Warren dismisses need to win New Hampshire: 'It's going to be a long campaign'
Sen. Elizabeth WarrenElizabeth WarrenWarren, Democrats urge Trump to back down from veto threat over changing Confederate-named bases OVERNIGHT DEFENSE: Joint Chiefs chairman says he regrets participating in Trump photo-op | GOP senators back Joint Chiefs chairman who voiced regret over Trump photo-op | Senate panel approves 0B defense policy bill Trump on collision course with Congress over bases with Confederate names MORE (D-Mass.) dismissed the need to place in the top two in Tuesday’s New Hampshire primaries after trailing in third coming out of last week’s Iowa caucuses.
“The way I see this is it’s going to be a long campaign,” Warren said Sunday on ABC’s “This Week.”
ADVERTISEMENTHost George StephanopoulosGeorge Robert StephanopoulosPelosi: Presidents should not ‘fuel the flame’ National security adviser defends Trump tweets: The president ‘wants to de-escalate violence’ Sanders pushes back on doubts supporters will back Biden MORE noted that no candidate has ever won the nomination without placing in the top two in Iowa or New Hampshire.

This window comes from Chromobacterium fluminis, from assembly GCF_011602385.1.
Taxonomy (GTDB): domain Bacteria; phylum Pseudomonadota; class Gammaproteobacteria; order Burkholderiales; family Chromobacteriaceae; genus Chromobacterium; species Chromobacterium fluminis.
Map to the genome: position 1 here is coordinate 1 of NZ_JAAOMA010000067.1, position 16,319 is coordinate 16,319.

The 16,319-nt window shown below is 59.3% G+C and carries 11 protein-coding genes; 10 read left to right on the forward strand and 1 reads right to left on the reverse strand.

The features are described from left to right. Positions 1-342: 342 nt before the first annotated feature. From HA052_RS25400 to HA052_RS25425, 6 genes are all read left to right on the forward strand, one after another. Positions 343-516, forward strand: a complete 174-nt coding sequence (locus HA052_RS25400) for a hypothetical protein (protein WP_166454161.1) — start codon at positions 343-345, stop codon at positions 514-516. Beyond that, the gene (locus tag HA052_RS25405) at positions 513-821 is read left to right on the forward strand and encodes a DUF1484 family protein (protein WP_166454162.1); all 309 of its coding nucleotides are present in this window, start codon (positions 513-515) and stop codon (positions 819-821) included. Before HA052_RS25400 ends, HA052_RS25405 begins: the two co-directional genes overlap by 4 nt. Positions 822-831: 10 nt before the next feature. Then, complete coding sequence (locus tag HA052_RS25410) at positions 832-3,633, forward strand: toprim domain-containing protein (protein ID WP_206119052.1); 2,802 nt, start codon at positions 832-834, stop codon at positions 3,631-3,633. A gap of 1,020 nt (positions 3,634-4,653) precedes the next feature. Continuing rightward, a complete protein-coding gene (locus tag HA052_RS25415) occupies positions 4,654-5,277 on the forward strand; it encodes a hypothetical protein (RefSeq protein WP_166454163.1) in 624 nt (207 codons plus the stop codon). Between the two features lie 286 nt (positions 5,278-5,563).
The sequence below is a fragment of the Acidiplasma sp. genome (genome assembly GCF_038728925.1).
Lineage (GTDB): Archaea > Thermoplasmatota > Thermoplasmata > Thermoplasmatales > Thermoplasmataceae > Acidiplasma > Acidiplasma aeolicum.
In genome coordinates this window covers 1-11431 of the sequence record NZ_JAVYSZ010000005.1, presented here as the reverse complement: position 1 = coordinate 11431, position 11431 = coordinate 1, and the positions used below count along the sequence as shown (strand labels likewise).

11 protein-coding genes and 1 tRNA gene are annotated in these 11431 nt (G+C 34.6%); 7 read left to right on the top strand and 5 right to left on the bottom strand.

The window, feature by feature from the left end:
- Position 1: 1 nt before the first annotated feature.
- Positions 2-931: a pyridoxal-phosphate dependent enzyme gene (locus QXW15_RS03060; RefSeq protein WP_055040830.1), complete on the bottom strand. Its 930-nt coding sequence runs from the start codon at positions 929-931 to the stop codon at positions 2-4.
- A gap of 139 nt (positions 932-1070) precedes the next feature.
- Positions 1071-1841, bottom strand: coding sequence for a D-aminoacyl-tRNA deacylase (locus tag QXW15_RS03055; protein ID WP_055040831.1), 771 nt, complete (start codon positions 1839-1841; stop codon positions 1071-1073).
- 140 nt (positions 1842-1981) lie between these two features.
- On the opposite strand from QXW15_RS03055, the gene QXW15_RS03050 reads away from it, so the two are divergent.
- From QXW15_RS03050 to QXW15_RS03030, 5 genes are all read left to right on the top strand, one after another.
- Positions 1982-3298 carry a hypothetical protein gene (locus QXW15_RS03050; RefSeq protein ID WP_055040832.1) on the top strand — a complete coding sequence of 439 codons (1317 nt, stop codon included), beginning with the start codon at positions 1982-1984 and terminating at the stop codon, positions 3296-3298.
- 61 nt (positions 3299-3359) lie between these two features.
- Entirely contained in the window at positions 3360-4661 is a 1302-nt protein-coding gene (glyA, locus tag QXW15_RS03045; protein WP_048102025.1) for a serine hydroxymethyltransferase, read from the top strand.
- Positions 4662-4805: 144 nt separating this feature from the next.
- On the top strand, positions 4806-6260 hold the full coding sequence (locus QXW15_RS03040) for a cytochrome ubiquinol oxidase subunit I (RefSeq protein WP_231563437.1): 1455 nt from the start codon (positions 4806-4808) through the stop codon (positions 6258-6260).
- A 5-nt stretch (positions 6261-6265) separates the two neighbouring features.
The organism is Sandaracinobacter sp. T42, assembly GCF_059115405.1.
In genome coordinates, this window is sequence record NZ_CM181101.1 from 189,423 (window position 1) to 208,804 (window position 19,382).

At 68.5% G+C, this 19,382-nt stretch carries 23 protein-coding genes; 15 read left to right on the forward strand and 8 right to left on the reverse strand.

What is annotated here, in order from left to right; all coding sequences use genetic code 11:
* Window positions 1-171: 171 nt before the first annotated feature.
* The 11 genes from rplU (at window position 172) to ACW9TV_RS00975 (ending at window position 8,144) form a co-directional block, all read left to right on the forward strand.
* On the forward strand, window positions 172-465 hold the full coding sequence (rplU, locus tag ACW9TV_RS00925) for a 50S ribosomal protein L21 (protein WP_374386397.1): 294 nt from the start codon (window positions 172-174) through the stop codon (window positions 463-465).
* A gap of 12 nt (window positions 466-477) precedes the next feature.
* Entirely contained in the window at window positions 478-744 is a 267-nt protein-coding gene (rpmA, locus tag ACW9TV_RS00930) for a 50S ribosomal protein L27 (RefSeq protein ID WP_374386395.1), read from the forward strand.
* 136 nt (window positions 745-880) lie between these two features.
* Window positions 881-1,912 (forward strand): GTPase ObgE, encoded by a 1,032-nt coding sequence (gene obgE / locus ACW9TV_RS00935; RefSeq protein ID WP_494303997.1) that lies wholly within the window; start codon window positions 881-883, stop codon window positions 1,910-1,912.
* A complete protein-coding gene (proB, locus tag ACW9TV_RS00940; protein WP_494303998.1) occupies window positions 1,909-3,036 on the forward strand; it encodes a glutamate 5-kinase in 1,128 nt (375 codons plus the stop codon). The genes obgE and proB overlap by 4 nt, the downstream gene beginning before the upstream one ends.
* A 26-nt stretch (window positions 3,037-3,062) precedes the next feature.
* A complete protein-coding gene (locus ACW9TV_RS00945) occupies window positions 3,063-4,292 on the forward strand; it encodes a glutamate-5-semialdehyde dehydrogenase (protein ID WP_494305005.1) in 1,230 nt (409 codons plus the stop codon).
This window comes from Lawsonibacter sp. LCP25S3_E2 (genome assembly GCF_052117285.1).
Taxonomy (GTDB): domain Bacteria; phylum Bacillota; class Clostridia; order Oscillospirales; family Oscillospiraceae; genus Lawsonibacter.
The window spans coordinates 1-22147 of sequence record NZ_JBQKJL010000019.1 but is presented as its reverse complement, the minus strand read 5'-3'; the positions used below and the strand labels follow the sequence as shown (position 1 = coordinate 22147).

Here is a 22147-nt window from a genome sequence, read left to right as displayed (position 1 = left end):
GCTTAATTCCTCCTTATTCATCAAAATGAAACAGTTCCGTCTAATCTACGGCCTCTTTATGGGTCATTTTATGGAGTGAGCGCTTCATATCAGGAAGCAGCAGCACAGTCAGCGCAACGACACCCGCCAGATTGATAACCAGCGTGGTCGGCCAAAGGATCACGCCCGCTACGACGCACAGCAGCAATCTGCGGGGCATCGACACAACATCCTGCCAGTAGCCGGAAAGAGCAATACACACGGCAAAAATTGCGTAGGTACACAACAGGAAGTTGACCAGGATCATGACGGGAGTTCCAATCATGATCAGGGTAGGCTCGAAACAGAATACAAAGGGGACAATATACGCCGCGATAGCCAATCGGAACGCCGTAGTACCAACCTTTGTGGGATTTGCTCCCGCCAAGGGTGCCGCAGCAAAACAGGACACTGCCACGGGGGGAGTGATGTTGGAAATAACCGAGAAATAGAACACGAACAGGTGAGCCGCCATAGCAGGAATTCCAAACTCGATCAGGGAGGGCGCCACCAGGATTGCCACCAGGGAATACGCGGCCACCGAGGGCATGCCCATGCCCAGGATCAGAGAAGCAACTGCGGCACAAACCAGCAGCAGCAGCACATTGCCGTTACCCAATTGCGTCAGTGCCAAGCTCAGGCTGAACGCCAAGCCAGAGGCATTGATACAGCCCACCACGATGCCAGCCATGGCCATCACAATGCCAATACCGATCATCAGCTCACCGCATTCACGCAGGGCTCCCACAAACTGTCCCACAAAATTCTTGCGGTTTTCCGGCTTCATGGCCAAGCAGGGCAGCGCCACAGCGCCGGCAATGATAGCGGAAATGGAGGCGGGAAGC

Warren pointed to her decision to campaign not only in the early states but across the country as she builds a “campaign to go the distance.”
.@GStephanopoulos: No one has ever gotten the nomination if they don’t crack the top two in Iowa or New Hampshire.
Sen. Elizabeth Warren: “Look, the way I see this is it’s going to be a long campaign … we’ve built a campaign to go the distance.” https://t.co/nPQ57Pvs7t pic.twitter.com/7CWr6VyUTJ
— This Week (@ThisWeekABC) February 9, 2020
“When I made the decision not to spend 70 percent of my time raising money from billionaires and corporate executive and lobbyists, it meant I had a lot more time to go around the country,” she said. “I’ve been to 31 states to do town halls, red states and blue states. We have about 1,000 people on the ground. We built a campaign to go the distance and that’s what I think is going to happen.”
Warren emerged in third place after Iowa’s first-in-the-nation caucuses. She trailed former South Bend, Ind., Mayor Pete ButtigiegPete ButtigiegScaled-back Pride Month poses challenges for fundraising, outreach Biden hopes to pick VP by Aug. 1 It’s as if a Trump operative infiltrated the Democratic primary process MORE and Sen. Bernie SandersBernie SandersThe Hill’s 12:30 Report: Milley apologizes for church photo-op Harris grapples with defund the police movement amid veep talk Biden courts younger voters — who have been a weakness MORE (I-Vt.), who were in dead heat for first place with both have claiming victory.
Warren is in third place, at 13 percent, in New Hampshire, according to a new WBZ-Boston Globe-Suffolk University poll released Sunday. She trails Sanders and Buttigieg who are in a statistical tie for first at 24 percent and 22 percent, respectively, based on the poll.